Sen. Thayer discloses his consulting firm clients, including two Central Kentucky horse farms
02/09/2012 08:49 AM
Seeking to quell questions about potential conflicts of interest with sponsoring a measure to expand gambling, Sen. Damon Thayer, R-Georgetown, disclosed the names of the four clients of his consulting business.
His firm, Thayer Communications and Consulting LLC, works for two Central Kentucky horse breeders, a Louisiana-based horse farm and the Kentucky Speedway motorsports racetrack.
Thayer has said he is likely to carry the governor’s proposed constitutional amendment to allow casino gambling. The measure is expected to allow up to five casinos at racetracks and up to two free-standing casinos.
Thayer’s clients became an issue after a Frankfort-based pastor raised questions about whether Thayer might personally benefit if his firm represented horse industry clients that could directly gain if Kentucky approves expanded gambling, as the Herald-Leader first reported. . That prompted Democratic Gov. Steve Beshear to rush to his defense.
Thayer’s client lists include two farms whose owners have politically supported both Thayer and Beshear in the past, as well as an out-of-state farm:
- — Lexington’s Millennium Farms, which is owned by Rosendo Parra of Austin, Texas. A review of campaign contributions shows that Parra and his wife, Cheryl, gave a total of $2,000 to Thayer in 2008. Millennium’s farm manager, Bobby Miller, gave Beshear $500 in 2007. Parra issued a statement, as well:
“Mr. Thayer is in my employ simply because of his knowledge of the industry and his Marketing/Public Relations expertise and for no other reason. There are no projects that Mr. Thayer does for my farm that have an impact on the legislative process, nor am I the beneficiary of that process,” Parra said.
- — Wintergreen Stallion Station in Midway. It is owned by John Greely. He contributed a total of $1,400 to Thayer between 2006 and 2011 and gave Beshear’s campaigns $2,000 between 2007 and 2011.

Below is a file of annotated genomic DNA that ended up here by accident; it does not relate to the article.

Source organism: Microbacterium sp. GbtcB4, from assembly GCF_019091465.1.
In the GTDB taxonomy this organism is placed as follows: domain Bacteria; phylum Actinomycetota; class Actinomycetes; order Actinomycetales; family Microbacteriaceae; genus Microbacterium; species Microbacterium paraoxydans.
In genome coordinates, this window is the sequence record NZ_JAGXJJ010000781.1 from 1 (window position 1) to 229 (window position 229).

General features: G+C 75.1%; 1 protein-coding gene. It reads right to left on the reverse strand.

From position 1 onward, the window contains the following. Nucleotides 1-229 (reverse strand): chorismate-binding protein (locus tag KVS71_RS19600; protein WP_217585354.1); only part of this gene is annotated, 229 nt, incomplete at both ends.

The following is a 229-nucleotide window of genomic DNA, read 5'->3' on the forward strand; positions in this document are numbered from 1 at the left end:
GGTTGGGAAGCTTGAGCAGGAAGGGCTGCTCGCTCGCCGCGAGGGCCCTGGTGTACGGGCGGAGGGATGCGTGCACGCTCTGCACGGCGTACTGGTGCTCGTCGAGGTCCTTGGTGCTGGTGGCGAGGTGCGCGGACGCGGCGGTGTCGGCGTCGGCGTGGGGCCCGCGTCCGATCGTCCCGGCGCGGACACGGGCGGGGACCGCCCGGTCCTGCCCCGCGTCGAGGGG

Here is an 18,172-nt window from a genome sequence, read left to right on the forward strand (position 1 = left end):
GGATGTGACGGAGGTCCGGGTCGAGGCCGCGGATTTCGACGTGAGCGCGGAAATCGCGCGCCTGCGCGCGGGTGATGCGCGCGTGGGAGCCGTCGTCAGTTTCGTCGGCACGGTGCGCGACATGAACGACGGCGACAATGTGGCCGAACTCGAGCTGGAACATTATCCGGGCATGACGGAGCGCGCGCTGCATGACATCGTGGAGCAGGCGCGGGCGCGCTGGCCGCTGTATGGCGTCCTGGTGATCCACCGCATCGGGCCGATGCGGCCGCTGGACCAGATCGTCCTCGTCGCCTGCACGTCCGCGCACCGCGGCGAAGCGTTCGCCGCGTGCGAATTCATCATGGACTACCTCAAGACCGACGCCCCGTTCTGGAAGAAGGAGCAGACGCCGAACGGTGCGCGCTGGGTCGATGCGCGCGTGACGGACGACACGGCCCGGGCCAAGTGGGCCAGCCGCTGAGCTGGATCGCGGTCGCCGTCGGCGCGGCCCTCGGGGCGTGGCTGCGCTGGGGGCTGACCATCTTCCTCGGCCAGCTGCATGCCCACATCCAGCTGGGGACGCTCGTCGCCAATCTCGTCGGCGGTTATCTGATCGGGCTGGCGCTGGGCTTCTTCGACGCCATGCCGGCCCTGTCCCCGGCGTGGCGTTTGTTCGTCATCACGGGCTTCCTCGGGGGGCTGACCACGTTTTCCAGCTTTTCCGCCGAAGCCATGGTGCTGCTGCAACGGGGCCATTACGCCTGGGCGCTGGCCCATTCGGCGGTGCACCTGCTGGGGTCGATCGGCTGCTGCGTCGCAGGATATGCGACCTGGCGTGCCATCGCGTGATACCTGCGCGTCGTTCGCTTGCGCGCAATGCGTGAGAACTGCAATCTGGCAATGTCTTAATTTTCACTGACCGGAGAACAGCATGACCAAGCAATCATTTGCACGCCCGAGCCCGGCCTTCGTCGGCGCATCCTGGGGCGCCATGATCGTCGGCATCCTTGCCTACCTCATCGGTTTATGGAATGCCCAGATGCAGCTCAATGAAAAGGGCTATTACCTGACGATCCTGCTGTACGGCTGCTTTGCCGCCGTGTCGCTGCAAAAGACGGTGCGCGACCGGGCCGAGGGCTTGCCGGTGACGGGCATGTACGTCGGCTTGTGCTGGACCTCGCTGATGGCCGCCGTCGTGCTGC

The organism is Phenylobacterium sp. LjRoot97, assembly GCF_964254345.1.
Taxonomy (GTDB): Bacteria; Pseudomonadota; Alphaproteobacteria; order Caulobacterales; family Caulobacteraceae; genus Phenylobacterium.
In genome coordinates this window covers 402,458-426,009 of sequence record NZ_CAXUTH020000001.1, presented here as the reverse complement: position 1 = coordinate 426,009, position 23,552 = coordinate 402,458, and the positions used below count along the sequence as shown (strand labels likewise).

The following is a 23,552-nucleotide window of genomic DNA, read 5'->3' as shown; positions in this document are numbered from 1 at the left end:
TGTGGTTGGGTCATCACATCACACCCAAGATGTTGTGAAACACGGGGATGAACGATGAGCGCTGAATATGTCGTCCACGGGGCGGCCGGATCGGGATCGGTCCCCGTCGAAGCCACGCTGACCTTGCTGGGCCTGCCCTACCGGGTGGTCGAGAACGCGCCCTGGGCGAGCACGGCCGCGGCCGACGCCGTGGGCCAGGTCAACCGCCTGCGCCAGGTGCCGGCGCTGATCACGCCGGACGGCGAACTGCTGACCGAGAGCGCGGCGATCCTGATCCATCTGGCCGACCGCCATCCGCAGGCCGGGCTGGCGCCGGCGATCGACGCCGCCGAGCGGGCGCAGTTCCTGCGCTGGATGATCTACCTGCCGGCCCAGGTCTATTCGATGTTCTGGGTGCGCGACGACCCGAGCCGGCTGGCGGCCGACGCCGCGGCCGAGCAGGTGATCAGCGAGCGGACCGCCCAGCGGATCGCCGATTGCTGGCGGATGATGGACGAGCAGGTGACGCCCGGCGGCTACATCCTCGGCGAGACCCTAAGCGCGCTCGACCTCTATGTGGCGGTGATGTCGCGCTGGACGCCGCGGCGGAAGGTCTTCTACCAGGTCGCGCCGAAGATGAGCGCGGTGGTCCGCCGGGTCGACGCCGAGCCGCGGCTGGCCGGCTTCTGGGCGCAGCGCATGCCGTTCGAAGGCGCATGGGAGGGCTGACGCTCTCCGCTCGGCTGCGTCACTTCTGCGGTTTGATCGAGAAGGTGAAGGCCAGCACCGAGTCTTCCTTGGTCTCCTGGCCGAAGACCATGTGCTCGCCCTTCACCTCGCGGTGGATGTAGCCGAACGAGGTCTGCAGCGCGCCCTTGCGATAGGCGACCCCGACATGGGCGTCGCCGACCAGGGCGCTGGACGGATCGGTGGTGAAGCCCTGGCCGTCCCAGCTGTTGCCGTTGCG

- — Whispering Oaks Farm in Carencro, La. It is owned by Carrol Castille, who frequently raced horses in the Breeder’s Cup. Thayer previously worked as public relations director for the Breeder’s Cup.
- — The Kentucky Speedway motorsports racetrack in Sparta.
Thayer requested a legislative ethics commission opinion about whether he could proceed with carrying the constitutional amendment if it would benefit the horse industry. (You can read the letter on PageOne Kentucky. )
“The implication that a legislator who wants to allow the people to decide an issue is somehow engaging in a conflict of interest is ludicrous. This is why more and more people don’t want to participate in politics these days,” Thayer said in the statement Thursday. “Personally destroying someone’s reputation is somehow more acceptable than just debating the issues and letting the best ideas rise to the top. I am offended that my integrity was called into question but am happy to put any questions to rest in the interest of moving this issue forward.”
Thayer hasn’t disclosed any of the details of the constitutional amendment, which requires approval of three-fifths of each legislative chamber, then ratification of voters.
The measure’s unveiling keeps getting pushed back because of uncertainty over the candidate filing deadline, as Lt. Gov. Jerry Abramson explained on Pure Politics this week.
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